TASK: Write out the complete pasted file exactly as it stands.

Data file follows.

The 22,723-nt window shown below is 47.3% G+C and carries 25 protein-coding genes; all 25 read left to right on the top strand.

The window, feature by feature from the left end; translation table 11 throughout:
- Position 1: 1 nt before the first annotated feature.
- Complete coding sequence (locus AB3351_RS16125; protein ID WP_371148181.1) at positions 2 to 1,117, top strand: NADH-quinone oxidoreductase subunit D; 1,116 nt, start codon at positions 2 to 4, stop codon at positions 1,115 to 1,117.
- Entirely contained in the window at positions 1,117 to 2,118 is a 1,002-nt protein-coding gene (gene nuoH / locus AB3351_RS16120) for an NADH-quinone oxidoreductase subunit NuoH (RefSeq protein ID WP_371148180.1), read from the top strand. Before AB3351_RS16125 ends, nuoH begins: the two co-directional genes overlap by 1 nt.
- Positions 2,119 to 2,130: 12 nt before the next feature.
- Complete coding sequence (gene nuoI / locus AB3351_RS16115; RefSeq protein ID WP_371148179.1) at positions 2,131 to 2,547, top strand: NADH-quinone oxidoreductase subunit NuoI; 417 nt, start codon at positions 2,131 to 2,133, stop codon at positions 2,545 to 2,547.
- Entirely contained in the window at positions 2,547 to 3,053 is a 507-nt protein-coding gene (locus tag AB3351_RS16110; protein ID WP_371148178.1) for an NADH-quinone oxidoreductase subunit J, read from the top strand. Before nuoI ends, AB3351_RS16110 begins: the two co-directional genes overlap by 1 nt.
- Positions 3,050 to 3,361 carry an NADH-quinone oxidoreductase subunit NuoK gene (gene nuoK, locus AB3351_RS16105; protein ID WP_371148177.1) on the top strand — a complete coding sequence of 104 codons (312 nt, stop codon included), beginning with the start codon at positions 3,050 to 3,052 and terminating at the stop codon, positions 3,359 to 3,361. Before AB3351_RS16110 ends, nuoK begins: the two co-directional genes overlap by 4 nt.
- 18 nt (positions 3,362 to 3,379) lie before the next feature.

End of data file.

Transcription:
The 22,723-nt window shown below is 47.3% G+C and carries 25 protein-coding genes; all 25 read left to right on the top strand.

The window, feature by feature from the left end; translation table 11 throughout:
- Position 1: 1 nt before the first annotated feature.
- Complete coding sequence (locus AB3351_RS16125; protein ID WP_371148181.1) at positions 2 to 1,117, top strand: NADH-quinone oxidoreductase subunit D; 1,116 nt, start codon at positions 2 to 4, stop codon at positions 1,115 to 1,117.
- Entirely contained in the window at positions 1,117 to 2,118 is a 1,002-nt protein-coding gene (gene nuoH / locus AB3351_RS16120) for an NADH-quinone oxidoreductase subunit NuoH (RefSeq protein ID WP_371148180.1), read from the top strand. Before AB3351_RS16125 ends, nuoH begins: the two co-directional genes overlap by 1 nt.
- Positions 2,119 to 2,130: 12 nt before the next feature.
- Complete coding sequence (gene nuoI / locus AB3351_RS16115; RefSeq protein ID WP_371148179.1) at positions 2,131 to 2,547, top strand: NADH-quinone oxidoreductase subunit NuoI; 417 nt, start codon at positions 2,131 to 2,133, stop codon at positions 2,545 to 2,547.
- Entirely contained in the window at positions 2,547 to 3,053 is a 507-nt protein-coding gene (locus tag AB3351_RS16110; protein ID WP_371148178.1) for an NADH-quinone oxidoreductase subunit J, read from the top strand. Before nuoI ends, AB3351_RS16110 begins: the two co-directional genes overlap by 1 nt.
- Positions 3,050 to 3,361 carry an NADH-quinone oxidoreductase subunit NuoK gene (gene nuoK, locus AB3351_RS16105; protein ID WP_371148177.1) on the top strand — a complete coding sequence of 104 codons (312 nt, stop codon included), beginning with the start codon at positions 3,050 to 3,052 and terminating at the stop codon, positions 3,359 to 3,361. Before AB3351_RS16110 ends, nuoK begins: the two co-directional genes overlap by 4 nt.
- 18 nt (positions 3,362 to 3,379) lie before the next feature.